Pulse news magazine

Volume 28, February 2020

Boots on the ground

  From left to right: Andrew Hung, Paul Nuccio, and Ernesto Romero stand in front of the MQ-1C Gray Eagle while deployed with our TSP technology in 2019.

For more than half a century, BAE Systems has provided some of the most advanced signals intelligence capabilities available on the market.

Our Tactical SIGINT Payload is the latest in a family of products, providing the next generation of airborne signals intelligence fielded by the U.S. Army. Learn how one team dug deep to deploy this technology and protect those who bravely serve.

When Andrew Hung and Paul Nuccio were called to help deploy our TSP technology – an advanced sensor system capable of processing commercial and military signals from a single payload – overseas in early 2019, they didn’t think twice about the task before them. Away from their families and friends, away from their safe and familiar workspace, and away from the comforts of home, the pair would spend nearly five months living and working in the field in barracks with the U.S. Army.

With a skilled and dedicated team of BAE Systems employees supporting them from afar, Hung and Nuccio led TSP's deployment on the Army’s MQ-1C Gray Eagle, an unmanned aircraft system, in several of the military's combatant commands. According to Nuccio, a systems engineer at BAE Systems, this included consulting, training, and mentoring numerous Army personnel on how to use the system. This was a critical and necessary step for adoption, as similar technologies used in the field operate on manned aircraft with short mission times, while TSP is different in several ways. The technology goes on an unmanned aircraft, keeping a pilot out of harm’s way and allowing for maximum data collection due to its extended mission time.

For Hung, a software engineer at BAE Systems and a U.S. Army veteran who deployed in support of the global war on terror, using his expertise as an operator of TSP was a small token of appreciation for his former brothers and sisters in uniform. "Sometimes you're not able to directly help the warfighter, so whenever you get the chance to work on something that allows you to do that, you're very grateful," he said. Hung added that for many projects, deployment is not always feasible, so getting out to the field is a unique and rewarding experience.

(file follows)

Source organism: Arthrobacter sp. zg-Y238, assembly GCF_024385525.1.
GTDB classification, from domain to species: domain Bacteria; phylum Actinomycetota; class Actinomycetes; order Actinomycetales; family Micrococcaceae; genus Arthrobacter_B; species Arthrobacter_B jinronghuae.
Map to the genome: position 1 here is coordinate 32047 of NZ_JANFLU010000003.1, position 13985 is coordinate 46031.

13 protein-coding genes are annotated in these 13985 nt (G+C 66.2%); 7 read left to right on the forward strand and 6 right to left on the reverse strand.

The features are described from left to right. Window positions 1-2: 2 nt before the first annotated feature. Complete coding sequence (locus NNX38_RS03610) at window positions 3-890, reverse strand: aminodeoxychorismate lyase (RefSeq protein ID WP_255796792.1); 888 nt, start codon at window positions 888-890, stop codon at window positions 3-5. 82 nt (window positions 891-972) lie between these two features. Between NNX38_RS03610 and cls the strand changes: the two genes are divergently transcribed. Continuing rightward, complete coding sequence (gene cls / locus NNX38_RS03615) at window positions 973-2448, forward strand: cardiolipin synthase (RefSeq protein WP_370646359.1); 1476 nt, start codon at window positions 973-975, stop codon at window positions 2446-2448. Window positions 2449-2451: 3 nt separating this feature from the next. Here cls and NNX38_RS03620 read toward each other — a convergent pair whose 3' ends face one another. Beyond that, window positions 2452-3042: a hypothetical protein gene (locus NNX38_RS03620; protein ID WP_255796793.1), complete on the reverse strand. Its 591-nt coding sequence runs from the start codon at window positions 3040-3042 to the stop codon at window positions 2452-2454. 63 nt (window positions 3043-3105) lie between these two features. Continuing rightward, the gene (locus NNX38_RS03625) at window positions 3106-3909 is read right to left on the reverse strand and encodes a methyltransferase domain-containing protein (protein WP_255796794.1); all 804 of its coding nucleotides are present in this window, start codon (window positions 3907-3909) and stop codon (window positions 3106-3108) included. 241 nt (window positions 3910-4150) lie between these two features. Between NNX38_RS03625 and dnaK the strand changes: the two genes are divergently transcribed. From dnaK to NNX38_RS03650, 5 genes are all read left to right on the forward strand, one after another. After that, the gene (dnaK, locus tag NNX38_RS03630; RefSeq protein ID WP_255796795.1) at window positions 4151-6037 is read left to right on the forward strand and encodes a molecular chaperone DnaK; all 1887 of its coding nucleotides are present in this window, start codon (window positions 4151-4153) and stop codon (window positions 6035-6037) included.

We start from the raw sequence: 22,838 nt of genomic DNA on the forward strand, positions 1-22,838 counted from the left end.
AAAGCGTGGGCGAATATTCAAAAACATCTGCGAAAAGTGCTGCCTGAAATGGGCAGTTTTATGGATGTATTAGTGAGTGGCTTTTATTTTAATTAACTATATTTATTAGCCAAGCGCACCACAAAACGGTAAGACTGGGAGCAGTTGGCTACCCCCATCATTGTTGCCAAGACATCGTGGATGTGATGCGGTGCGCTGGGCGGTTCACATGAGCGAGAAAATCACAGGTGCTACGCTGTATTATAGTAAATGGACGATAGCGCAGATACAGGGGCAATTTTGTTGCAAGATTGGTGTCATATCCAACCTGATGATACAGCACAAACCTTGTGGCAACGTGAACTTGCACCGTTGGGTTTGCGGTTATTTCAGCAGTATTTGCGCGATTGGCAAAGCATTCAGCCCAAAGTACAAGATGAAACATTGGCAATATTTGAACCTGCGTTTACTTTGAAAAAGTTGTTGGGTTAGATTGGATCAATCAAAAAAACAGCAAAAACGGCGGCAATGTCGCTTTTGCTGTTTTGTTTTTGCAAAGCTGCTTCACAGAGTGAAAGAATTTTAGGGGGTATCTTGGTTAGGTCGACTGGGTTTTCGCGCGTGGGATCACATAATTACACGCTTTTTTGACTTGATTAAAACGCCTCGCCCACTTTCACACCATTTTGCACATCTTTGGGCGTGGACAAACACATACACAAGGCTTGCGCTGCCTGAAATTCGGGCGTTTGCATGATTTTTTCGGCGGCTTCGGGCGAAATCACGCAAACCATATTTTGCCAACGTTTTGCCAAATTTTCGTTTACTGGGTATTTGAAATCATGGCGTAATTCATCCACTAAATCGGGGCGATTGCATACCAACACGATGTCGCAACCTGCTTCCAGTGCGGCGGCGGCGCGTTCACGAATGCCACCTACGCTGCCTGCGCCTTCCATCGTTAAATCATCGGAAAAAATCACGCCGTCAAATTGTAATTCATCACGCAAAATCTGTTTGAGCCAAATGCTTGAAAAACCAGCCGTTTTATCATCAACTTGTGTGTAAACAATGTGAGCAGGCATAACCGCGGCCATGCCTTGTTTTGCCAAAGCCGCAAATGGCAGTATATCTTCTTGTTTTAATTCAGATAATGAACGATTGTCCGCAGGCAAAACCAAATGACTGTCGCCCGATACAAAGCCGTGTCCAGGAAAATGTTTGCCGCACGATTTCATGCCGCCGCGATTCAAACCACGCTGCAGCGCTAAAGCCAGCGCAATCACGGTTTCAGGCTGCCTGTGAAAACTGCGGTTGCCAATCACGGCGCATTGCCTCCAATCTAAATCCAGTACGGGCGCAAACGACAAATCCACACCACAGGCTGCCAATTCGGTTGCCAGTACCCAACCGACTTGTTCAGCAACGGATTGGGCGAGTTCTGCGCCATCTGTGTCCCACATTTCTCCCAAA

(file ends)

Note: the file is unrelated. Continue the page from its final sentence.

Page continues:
Nuccio couldn't agree more. Having worked on the project for nearly six years before deployment, and remembering a time when its future was uncertain, he said the Army's support of the technology really carried it to the next level.

"It's very humbling to see people's acceptance of the product," he said. "Once they saw the data, and we were able to make them feel comfortable that this was going to give them a better capability, things looked up."

Now with more than 2,500 operational flight hours, the team has received praise from the U.S. Army units they've deployed with as well as some of the branch's top officials.

Both Hung and Nuccio also credit the team, including Finley Teal, Terri Heaton, Dave Wardwell, Ernesto Romero, and others for their efforts in making TSP's deployment happen. They noted quality, exceptional decision making, and engineering rigor as a few of the success factors. "Deploying the product wouldn't have been possible without the people in the factory," Nuccio said. "They brought it to the one yard line, and we brought it over to get the touchdown. They carried the ball for a long time and continue to support anything that's needed for deployment."

With Hung and Nuccio both back in the states, the team continues to support a second wave of TSP deployment, a testament to the product's unique ability to be a game-changer in the field for the U.S. Army.

By Ali Flewelling, Communications, Hudson, New Hampshire